The theme of mercy, God’s mercy, permeates the Sunday readings for November 3, and gives us a hint on how we should be with one another. See the bottom of Page Two for a list of the readings.
From the Book of Wisdom, we hear that God’s mercy is on all creation. For us human beings – we live in a grace of second chances. God ‘overlooks’ our sins, that is, does not condemn us, so that we may see the error of our ways and repent. A classic example of “loving the sinner while hating the sin.”
God’s mercy is rooted in Love. It is out of tough love that God occasionally ‘rebukes us “little by little” that we may wake up, morally speaking, and turn to the good.
The Psalmist describes God as being: “gracious and merciful, slow to anger, and of great kindness.” In other words, God is not in the habit of shaming but healing. Lifts us up when we fail, calls us to conversion when we need it.
In the Gospel, Jesus gives us a wonderful example of how to treat a public figure who is a well-known “sinner,” with mercy. The man in the story, Zacchaeus, by name, was a Jew, who had sold out his townsfolk by being a tax collector for the despised Roman tax machine. His occupation was synonymous with traitorous collaboration and extortion. He had become rich by not only getting a commission fee from the Romans but also by skimming off the top.
How does Jesus act toward him when he sees Zacchaeus clinging to the top of a tree in order to see what the commotion is and to see what Jesus looks like? (Because of the story, we can presume Jesus knew about Zacchaeus’ ill-gotten gains.) Does Jesus make a public spectacle of him? Does he put him down in front of his townsfolk? Does he shame him to make a point? No. Just the opposite. Jesus calls out to Zacchaeus and invites himself over to the tax collector’s house to join him and his family for a meal!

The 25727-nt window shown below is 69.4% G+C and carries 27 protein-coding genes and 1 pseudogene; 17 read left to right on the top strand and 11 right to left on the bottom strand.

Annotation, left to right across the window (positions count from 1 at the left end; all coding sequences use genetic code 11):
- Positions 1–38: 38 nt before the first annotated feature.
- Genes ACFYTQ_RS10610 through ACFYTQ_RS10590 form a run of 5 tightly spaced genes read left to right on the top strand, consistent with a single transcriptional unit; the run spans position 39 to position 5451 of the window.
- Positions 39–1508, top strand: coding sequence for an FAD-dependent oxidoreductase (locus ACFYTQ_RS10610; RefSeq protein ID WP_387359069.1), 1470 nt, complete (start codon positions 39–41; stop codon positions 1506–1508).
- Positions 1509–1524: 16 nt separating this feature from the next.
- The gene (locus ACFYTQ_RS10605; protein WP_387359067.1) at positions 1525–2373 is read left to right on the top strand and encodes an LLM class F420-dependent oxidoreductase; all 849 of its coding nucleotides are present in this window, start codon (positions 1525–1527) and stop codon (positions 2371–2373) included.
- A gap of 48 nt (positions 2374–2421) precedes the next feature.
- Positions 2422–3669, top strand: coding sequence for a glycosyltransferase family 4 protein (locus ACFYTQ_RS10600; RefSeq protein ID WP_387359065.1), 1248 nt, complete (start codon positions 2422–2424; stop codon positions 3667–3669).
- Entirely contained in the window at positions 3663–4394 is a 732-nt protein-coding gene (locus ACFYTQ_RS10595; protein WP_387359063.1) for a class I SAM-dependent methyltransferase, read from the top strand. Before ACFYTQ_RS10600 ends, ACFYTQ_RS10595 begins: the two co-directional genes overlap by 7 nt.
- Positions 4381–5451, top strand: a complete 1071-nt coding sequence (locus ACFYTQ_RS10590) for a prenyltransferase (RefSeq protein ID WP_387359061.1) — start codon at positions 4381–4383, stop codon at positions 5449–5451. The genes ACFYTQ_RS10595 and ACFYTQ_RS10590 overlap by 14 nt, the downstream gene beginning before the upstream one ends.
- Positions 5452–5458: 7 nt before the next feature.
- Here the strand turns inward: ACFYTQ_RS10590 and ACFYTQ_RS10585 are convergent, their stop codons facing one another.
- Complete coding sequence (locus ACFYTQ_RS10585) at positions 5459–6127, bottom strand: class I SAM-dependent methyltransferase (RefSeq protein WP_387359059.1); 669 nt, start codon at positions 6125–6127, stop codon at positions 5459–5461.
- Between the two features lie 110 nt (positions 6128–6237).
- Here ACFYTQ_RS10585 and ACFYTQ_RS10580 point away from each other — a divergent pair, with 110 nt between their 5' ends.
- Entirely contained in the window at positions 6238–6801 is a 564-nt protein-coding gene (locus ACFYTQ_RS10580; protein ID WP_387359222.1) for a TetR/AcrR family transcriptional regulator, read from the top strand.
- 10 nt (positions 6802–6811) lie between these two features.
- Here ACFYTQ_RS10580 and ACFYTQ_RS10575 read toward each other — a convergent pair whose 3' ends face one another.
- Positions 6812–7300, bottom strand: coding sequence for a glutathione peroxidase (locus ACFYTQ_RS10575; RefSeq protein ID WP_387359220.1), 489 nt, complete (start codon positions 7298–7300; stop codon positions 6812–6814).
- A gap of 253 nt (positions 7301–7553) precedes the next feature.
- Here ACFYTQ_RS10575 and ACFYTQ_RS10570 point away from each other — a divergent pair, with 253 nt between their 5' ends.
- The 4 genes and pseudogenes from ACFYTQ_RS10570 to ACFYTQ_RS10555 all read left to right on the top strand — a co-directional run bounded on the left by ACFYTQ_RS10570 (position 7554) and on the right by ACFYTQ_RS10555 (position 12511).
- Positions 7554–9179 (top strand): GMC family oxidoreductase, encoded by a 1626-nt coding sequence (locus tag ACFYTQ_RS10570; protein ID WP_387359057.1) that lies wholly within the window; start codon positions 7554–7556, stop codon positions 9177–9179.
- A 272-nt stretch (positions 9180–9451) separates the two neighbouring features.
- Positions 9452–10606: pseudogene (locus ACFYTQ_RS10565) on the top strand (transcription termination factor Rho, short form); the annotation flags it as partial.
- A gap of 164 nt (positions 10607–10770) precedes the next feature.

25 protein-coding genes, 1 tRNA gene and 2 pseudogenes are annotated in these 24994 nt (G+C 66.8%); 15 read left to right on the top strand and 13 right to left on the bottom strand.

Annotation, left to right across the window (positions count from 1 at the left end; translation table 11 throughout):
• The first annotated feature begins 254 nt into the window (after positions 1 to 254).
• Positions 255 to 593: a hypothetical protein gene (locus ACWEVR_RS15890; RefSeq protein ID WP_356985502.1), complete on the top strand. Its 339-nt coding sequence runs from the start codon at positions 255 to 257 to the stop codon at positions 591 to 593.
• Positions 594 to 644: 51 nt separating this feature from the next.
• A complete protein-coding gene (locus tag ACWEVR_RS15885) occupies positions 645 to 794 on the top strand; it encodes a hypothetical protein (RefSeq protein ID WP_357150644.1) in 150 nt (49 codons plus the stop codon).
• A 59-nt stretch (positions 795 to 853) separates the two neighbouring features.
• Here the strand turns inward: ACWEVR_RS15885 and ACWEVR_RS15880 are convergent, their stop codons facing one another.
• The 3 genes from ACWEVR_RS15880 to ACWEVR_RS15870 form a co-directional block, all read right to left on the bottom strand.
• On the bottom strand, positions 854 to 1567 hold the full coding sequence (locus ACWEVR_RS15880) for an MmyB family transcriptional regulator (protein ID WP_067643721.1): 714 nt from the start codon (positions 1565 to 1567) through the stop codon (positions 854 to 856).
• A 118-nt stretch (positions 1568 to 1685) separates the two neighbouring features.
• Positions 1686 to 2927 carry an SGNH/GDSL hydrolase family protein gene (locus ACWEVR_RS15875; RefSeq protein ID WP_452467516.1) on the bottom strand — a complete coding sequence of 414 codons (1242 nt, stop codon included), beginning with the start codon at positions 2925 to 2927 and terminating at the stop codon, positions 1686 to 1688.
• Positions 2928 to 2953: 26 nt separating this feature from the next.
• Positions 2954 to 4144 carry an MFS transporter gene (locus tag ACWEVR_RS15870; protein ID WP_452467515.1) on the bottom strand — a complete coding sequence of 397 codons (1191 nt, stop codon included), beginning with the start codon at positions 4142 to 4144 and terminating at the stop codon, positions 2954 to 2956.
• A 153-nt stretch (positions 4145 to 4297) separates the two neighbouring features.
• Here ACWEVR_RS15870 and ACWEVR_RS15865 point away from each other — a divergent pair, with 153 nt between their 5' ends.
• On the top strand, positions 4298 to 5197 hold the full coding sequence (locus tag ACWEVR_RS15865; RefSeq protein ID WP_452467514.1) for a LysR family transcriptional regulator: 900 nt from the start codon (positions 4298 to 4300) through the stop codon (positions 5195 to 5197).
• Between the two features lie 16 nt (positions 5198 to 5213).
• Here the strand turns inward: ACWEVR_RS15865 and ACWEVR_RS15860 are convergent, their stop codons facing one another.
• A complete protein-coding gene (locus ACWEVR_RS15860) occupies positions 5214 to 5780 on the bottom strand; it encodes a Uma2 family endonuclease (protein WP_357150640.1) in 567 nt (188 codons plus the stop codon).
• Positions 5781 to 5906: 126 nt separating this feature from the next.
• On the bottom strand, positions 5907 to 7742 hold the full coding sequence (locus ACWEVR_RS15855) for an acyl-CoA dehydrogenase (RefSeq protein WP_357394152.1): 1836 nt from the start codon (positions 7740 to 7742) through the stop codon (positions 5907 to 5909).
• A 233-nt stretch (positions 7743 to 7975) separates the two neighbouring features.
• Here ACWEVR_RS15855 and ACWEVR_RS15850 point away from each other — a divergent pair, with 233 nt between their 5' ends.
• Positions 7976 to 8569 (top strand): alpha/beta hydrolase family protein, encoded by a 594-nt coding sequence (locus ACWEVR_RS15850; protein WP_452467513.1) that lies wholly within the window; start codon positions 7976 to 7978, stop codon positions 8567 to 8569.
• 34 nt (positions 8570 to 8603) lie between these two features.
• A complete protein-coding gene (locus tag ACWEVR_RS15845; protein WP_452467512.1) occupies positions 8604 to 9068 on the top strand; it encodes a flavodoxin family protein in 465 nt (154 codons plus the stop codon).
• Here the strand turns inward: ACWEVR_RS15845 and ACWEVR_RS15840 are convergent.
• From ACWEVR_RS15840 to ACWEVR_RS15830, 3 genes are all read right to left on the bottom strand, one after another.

Let’s look for a moment at this story in terms of one in our own time. As we draw closer to the General Election, we are going to have some public shaming events to try to sway voters. Like, for example, a priest refusing to give Holy Communion to a Catholic politician, who is pro-choice, in a public setting, that is, as the parishioner is in line to receive. This is not mercy. This is not love for the sinner. Mercy is for their pastor to take the person aside in private and explain to him or her that he cannot in conscience give that man or woman Communion as long as he or she takes this position. To do otherwise is un-Christian. Saint John Paul II expressed it well:
“with Jesus, the person who is the recipient of mercy does not feel humiliated but rather found again and restored to value.”
Back to Zacchaeus. Because of the way he is treated by Jesus, his heart is radically changed. “Behold, half of my possessions, Lord, I shall give to the poor, and if I have extorted anything from anyone I shall repay it four times over.”
Servant of God Luigi Giussani puts it this way: “How beautiful it is to read the Gospel and discover hints, the subtle details that reveal Jesus’ capacity for tenderness, his heartfelt solidarity with all human things.”
Author Mary Elizabeth Sperry suggests that the story of Zacchaeus offers us a road map for the Christian life: “The story reminds us, she writes, that God always takes the first step. Our response, like the tax collector, then, is to ask for the grace to change our way of living, to abandon our sinful ways and make amends to those we have hurt. As we repent and repair our past wrongs, we become examples and instruments of God’s love and mercy to others.”
Staying on the right moral path is a frequent theme of St. Paul’s Letters. In today’s Second Reading, he encourages the Thessalonians to be true to their calling and not be led astray by false prophets or, what we call today, “fake news.” This passage concerns when Jesus will return. St. Paul counsels them “not to be shaken out of their minds suddenly, or be alarmed by a ‘spirit,’ or by an oral argument, or by a letter allegedly from us to the effect that the day of the Lord is at hand.”
Ms. Sperry also points out that by inviting Jesus into his home, Zacchaeus gave his whole family an opportunity to meet the Lord, giving them a chance to repent of any wrong doing of their own by their complicity in his way of making a living.
(Wisdom 11:22-12:2; Psalm 145; II Thess 1:11-2:2; Luke 19:1-10)
Fr. Max Oliva, S.J.